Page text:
It is crunch time, yet again, for Australia’s leading source of funding for renewable energy innovation and research, as the Australian Renewable Energy Agency (ARENA), braces for a wholesale shake-up of its board.
According to a government directory of board members, the terms of the current ARENA board members are set to end on Friday (July 17), but no decision on their future has been announced by the Morrison government.
In April, the terms of the current members of the ARENA board were temporarily extended for a period of three months. That extension is set to expire at the end of the week.
But when queried about the board appointments, neither ARENA nor the office of energy minister and emissions reduction minister Angus Taylor would confirm whether the existing board members had been reappointed to the board, or if new appointments had been made.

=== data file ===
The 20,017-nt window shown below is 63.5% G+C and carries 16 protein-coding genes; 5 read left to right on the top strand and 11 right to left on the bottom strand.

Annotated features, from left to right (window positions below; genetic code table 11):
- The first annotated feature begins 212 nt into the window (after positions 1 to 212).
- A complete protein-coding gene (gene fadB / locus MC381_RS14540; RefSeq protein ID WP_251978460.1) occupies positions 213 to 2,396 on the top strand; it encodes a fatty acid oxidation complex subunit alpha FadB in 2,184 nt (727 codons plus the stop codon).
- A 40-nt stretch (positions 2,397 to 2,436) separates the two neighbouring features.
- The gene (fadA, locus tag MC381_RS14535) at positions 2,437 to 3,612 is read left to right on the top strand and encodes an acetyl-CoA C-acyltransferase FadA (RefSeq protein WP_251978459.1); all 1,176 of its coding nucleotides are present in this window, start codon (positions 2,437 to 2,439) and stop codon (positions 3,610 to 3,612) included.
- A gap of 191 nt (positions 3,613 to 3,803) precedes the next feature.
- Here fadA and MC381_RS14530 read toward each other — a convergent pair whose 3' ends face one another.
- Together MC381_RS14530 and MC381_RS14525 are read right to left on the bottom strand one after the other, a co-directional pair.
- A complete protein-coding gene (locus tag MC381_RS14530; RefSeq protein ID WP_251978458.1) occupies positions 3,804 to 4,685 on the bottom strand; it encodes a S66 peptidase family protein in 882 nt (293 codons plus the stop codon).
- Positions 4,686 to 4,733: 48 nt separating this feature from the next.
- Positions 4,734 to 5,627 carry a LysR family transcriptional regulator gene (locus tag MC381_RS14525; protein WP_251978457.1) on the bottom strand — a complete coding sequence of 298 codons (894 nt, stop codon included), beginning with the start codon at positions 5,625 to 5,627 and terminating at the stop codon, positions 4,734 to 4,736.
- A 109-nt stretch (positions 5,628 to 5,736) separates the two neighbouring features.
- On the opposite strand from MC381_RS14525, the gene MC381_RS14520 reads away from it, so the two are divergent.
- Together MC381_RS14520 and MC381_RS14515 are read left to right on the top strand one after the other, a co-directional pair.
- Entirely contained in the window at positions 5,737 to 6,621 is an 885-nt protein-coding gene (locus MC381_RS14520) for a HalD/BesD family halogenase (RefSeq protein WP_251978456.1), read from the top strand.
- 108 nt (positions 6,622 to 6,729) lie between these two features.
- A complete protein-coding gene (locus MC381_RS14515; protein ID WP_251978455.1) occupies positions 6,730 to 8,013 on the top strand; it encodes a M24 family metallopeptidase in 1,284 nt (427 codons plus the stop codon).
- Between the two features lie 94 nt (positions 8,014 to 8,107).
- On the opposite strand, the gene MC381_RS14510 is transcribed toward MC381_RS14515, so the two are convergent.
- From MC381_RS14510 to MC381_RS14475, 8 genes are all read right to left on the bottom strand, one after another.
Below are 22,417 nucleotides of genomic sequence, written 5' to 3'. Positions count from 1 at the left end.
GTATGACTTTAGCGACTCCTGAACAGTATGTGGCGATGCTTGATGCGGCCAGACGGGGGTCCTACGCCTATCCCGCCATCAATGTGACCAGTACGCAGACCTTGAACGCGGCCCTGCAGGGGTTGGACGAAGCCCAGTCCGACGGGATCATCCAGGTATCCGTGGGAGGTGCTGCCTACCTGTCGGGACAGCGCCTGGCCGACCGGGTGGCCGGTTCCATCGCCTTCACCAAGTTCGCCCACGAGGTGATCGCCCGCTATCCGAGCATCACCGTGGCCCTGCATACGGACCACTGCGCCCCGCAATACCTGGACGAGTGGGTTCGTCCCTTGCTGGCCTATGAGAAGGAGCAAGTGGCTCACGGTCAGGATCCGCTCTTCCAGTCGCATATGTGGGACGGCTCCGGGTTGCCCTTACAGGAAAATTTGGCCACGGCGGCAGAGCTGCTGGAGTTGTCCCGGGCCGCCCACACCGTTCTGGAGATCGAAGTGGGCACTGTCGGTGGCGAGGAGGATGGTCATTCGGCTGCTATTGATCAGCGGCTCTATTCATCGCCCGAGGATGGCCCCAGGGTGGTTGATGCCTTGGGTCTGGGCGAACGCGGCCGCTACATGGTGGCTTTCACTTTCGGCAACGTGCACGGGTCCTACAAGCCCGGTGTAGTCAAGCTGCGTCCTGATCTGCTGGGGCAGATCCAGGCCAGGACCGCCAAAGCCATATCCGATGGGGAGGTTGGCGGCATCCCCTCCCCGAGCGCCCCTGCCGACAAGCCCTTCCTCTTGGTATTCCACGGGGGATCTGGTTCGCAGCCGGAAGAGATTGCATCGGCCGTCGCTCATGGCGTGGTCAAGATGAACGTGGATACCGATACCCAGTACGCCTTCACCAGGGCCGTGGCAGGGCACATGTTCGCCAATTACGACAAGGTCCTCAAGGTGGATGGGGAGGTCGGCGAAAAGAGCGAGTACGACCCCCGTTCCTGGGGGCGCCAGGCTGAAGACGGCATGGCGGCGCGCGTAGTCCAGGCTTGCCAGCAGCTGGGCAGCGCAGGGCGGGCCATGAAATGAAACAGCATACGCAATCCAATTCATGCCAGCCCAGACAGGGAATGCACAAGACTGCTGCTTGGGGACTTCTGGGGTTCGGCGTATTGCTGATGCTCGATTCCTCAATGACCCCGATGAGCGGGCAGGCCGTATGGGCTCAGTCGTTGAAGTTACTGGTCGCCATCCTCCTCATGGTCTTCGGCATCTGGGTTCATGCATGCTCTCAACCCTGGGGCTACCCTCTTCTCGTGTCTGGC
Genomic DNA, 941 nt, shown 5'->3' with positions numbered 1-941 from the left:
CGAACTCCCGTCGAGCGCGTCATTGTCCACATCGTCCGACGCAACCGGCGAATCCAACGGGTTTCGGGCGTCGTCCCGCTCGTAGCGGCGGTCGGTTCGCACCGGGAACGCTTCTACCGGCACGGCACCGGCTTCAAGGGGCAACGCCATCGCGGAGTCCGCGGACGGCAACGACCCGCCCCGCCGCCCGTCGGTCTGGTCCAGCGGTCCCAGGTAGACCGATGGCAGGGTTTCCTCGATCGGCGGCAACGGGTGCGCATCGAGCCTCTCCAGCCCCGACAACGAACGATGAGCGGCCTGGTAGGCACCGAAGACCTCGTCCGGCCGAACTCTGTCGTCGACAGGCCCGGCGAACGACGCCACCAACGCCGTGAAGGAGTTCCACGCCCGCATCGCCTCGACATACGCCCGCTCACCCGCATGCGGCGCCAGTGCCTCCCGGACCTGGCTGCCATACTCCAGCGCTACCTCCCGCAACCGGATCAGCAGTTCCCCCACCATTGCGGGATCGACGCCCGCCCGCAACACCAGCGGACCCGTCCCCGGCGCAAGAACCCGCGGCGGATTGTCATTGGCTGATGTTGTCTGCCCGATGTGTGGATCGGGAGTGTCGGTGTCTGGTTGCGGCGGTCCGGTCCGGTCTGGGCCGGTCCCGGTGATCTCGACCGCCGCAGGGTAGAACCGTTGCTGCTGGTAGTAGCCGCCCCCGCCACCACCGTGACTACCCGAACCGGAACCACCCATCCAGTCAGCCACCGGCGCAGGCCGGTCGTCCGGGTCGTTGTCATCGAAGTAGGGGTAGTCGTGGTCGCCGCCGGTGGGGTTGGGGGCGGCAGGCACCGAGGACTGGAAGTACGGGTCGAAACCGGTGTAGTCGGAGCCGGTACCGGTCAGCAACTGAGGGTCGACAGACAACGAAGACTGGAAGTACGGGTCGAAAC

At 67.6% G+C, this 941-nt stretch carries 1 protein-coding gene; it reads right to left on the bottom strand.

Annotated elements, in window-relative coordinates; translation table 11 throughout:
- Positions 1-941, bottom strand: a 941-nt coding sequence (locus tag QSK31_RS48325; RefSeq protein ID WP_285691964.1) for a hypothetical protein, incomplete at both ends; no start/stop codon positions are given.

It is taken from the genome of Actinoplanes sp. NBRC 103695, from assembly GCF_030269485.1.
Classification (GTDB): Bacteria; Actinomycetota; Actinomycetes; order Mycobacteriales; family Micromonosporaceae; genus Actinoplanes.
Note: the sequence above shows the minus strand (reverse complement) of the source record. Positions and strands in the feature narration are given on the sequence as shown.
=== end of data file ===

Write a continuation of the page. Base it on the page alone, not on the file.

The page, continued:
If no new appointments are made by that time, the membership of the board will consist of only the secretary of the department, who holds a continuing ex-officio position on the board, and who is appointed by, and reports to, federal energy minister Angus Taylor.
Such a situation has already happened under the Coalition government at least twice previously, in both 2014 and 2016, with the department head left as the only available decision-maker over some of ARENA’s largest funding allocations.
To date, ARENA has awarded around $1.6 billion in funding grants for renewable energy research and development and has underpinned the emergence of a viable large-scale solar industry in Australia, along with a wide range of technological innovations created in Australia.